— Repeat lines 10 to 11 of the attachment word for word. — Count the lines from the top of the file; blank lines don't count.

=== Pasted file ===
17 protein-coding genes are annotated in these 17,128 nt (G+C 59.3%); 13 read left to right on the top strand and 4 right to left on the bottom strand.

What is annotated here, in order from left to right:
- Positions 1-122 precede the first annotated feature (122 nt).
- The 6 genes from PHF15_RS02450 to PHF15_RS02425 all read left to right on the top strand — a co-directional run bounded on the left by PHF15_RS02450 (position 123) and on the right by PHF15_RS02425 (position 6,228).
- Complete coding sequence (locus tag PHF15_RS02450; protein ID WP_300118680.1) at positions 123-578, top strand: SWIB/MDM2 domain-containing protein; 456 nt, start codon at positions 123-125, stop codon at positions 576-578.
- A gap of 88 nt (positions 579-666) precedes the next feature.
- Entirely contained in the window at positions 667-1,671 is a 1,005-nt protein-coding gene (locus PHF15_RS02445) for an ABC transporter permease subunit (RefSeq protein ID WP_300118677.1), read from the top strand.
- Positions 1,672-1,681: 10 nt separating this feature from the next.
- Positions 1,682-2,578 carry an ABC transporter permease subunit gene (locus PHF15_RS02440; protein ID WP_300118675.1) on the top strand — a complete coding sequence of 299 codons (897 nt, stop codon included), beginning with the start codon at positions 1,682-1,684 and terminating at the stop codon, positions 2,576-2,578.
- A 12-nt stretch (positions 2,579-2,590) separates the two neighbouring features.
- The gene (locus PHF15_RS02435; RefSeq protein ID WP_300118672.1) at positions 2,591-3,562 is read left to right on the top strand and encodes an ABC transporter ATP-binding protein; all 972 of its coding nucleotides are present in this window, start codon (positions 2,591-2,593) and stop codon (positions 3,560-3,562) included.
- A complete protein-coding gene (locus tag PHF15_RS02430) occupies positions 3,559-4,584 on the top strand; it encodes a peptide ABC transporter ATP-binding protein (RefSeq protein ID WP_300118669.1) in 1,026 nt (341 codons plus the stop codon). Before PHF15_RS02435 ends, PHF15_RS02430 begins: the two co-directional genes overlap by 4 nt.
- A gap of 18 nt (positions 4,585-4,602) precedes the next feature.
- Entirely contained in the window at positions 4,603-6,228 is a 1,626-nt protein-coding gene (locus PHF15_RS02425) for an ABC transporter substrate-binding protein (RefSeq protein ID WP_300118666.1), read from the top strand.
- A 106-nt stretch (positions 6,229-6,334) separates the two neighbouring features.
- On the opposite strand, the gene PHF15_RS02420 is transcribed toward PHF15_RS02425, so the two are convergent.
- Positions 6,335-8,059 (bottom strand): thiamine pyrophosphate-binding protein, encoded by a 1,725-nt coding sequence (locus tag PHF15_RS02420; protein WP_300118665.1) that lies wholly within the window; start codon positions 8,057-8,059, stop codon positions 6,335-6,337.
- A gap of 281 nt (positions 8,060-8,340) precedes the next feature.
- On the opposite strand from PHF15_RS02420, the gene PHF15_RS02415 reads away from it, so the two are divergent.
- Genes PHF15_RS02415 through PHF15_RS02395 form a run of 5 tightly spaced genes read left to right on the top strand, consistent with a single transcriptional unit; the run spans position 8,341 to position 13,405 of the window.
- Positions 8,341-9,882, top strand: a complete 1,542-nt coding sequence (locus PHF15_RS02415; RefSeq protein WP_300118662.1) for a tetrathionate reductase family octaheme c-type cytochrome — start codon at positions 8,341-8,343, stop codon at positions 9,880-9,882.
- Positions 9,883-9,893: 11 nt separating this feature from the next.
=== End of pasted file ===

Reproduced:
- A 12-nt stretch (positions 2,579-2,590) separates the two neighbouring features.
- The gene (locus PHF15_RS02435; RefSeq protein ID WP_300118672.1) at positions 2,591-3,562 is read left to right on the top strand and encodes an ABC transporter ATP-binding protein; all 972 of its coding nucleotides are present in this window, start codon (positions 2,591-2,593) and stop codon (positions 3,560-3,562) included.